“Digital identity for the physical world.”
Before we get to the awesome concept and technology behind Presence, let’s get the lowdown on the creator, John Stockdale.
When John started at Facebook in 2009 as a Site Reliability Engineer, and a year later working as a Software Engineer, he didn’t realize just how involved he would be with the mega-success of the company. Not only did he help with the overall operational health of the site, but he also helped create Facebook’s Download Your Information service.
Though, John has since left the company to pursue different projects including joining the USpeak startup team in Madrid in 2011, and his recent venture with Presence, he gives Facebook deserved props by describing it as one of the most efficiently-run companies he’s had the privilege to work for and is grateful for the level of impact he was able to make that he says would be impossible anywhere else in the industry.
During his time at Facebook he participated in the company’s Hackathon 18, where he and two other fellow FB hackers created Super Secret Door, a Facebook-enabled door, that would later be the proof of concept behind John’s new tech challenge.
The Technology Behind Presence
Ok, back to the beer keg and the boozy beginnings of Presence.
In 2010, Facebook employees had a little contraption that made getting day buzzed in the office that much more fun. It was a keg of beer, that, when employees swiped their RFID, their pic would be snapped and a FB status would be made (though, I can image this would be bad for one’s reputation!) Whenever the keg ran low on beer, pictures of BevMo would be posted to Facebook to alert everyone of its drought.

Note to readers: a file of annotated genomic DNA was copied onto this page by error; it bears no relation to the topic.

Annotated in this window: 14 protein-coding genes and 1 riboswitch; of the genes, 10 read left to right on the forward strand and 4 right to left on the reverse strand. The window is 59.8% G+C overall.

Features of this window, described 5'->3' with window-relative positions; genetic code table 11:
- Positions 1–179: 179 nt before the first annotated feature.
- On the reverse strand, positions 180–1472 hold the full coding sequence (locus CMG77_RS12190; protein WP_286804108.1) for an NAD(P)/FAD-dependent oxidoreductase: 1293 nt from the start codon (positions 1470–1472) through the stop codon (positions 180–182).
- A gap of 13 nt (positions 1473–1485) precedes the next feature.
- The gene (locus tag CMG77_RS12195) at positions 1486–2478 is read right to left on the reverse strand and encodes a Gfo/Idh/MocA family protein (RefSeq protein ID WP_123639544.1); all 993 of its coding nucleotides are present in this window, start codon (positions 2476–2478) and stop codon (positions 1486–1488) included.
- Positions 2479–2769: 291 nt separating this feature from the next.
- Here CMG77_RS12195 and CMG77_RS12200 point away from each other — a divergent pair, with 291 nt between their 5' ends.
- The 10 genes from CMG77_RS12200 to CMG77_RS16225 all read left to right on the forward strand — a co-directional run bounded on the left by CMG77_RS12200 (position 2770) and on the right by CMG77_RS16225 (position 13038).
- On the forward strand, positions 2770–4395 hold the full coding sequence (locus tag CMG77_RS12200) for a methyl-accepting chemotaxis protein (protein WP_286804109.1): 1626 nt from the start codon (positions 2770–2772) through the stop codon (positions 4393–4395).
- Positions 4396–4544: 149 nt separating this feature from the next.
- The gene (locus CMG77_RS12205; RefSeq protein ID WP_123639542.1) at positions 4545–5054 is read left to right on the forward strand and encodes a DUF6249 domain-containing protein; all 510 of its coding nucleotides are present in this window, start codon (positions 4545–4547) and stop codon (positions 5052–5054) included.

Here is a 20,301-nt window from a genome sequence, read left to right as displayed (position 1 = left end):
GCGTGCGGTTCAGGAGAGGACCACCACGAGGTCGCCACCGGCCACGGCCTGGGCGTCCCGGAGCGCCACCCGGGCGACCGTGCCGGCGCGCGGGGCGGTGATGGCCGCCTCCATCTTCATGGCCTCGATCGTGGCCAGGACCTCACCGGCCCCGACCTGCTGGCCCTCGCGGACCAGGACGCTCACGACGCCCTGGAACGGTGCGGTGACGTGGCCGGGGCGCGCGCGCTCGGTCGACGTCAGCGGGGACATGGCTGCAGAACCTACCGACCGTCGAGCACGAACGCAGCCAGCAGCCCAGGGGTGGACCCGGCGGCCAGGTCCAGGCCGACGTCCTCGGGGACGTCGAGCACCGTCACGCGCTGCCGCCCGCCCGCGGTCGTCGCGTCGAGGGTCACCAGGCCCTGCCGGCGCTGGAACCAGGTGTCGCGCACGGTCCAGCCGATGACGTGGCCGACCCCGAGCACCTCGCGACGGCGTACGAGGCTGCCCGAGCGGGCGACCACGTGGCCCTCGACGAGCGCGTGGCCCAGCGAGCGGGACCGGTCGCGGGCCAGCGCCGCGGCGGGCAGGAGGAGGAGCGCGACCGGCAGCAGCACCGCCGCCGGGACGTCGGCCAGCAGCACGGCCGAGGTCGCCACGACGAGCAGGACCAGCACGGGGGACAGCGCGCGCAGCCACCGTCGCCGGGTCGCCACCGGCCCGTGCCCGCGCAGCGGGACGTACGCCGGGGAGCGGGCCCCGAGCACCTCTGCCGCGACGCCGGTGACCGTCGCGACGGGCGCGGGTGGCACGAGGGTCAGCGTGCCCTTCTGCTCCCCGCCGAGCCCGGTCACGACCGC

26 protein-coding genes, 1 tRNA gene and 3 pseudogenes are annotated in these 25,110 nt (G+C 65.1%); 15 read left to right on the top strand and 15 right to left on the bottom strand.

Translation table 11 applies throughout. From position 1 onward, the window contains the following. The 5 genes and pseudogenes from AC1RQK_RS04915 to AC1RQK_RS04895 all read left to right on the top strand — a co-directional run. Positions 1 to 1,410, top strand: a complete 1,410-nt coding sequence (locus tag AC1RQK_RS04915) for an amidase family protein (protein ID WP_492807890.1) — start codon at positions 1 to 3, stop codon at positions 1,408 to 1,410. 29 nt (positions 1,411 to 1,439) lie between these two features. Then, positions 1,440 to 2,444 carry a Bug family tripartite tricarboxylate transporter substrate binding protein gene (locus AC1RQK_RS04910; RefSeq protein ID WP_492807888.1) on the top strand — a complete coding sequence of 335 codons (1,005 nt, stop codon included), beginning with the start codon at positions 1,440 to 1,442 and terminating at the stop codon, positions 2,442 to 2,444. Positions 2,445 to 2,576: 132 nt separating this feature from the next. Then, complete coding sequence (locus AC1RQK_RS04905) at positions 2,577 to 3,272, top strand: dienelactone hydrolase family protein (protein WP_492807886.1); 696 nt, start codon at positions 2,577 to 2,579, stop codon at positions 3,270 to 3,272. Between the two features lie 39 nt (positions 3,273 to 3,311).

Though this contraption never made it outside the confines of Facebook headquarters, it’s possible the awesome technology behind it will, when its creator John takes it to the streets.
Presence, according to John, is a hypothetical lock application that allows you to create the access rules for your door or garage (or bike, or car…so on and so forth). For example, you can have access to enter your house 24/7, while your housekeeper may only have access between 1pm and 3pm on Wednesdays.
Basically, says John:
“By giving the places and things we interact with the capability to understand who is interacting with them, and in what manner, we can enable a whole new generation of real-world user experiences.”
Though, this is not necessarily a groundbreaking concept or even new technology for that matter (check out the very interesting “Internet of Things”), John hopes Presence will make your “interactions with spaces and objects more similar to your interaction with people and friends.”
Perhaps John’s former boss, Mr. Zuckerburg, could create a Presence-inspired Facebook, you know, to keep track of all our objects and spaces. SpaceBook? MyObject? Unlikely.